[rc5] Mersenne primes, what good are they?

Ryan Dumperth woodie at indy.net
Wed Oct 1 02:43:38 EDT 1997

This text is stolen from

Prime numbers have applications in cryptography and computer systems
security. Huge prime numbers like those discovered most recently are
principally mathematical curiosities, but the process of searching for
prime numbers does have several practical benefits.

For instance, the "prime finder" program developed by Slowinski and Gage is
used by Silicon Graphics's Cray Research unit as a quality assurance test
on all new supercomputer systems. A core element of this program is a
routine that involves squaring a number repeatedly. As this process
continues, it eventually involves multiplying immense numbers -- numbers of
hundreds of thousands of digits -- by themselves.

"This acts as a real 'torture test' for a computer," said Slowinski. "The
prime finder program rigorously tests all elements of a system -- from the
logic of the processors, to the memory, the compiler and the operating and
multitasking systems. For high performance systems with multiple
processors, this is an excellent test of the system's ability to keep track
of where all the data is." Slowinski said the recent CRAY T90 series
supercomputer test in which this prime number was discovered would run for
over 6 hours on one central processing unit of the system. "If a machine
can complete this exhaustive run-through, we can be confident everything is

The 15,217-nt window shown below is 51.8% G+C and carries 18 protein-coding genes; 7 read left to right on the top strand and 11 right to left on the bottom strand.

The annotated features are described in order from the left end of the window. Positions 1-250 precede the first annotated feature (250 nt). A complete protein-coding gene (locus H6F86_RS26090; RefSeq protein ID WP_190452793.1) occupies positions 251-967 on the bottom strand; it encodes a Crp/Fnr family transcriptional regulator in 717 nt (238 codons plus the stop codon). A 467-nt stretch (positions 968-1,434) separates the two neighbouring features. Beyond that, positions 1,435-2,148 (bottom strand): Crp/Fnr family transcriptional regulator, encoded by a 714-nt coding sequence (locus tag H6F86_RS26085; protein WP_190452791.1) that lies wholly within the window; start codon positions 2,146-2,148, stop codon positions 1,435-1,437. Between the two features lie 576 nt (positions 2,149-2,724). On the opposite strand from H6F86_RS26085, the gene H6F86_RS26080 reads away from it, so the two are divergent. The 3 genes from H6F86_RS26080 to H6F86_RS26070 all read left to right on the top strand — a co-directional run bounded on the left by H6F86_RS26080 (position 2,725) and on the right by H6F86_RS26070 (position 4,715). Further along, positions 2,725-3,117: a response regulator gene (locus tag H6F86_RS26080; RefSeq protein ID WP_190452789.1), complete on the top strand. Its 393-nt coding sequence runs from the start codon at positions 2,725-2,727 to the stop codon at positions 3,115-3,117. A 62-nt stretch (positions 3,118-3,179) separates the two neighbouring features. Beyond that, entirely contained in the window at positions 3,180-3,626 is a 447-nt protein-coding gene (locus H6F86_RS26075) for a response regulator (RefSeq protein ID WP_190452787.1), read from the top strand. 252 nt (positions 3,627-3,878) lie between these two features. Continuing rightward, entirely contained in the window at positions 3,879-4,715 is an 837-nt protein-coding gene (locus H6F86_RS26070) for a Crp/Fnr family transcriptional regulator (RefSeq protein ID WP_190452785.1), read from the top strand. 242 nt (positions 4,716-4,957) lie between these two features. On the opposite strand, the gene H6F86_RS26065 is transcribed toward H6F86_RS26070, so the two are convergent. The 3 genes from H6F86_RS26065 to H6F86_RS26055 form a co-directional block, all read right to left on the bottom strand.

working as it should," said Slowinski.

In addition, Slowinski said, techniques used to speed up the performance of
the prime finder can also be used to enhance the performance of programs
customers use on real-world problems such as forecasting the weather and
searching for oil. "Through our work on the prime finder program, we learn
new techniques for speeding up certain kinds of mathematical operations.
These operations are often key elements of the most computation-intensive
portions of software programs our customers run on their systems," said

Slowinski compared running the prime finder on supercomputers and
continually "tuning" the program to building and racing exotic cars. "There
aren't many practical uses for dragsters or Formula 1 race cars. But some
things engineers do to make those cars perform better eventually find their
way into cars you and I drive," said Slowinski.

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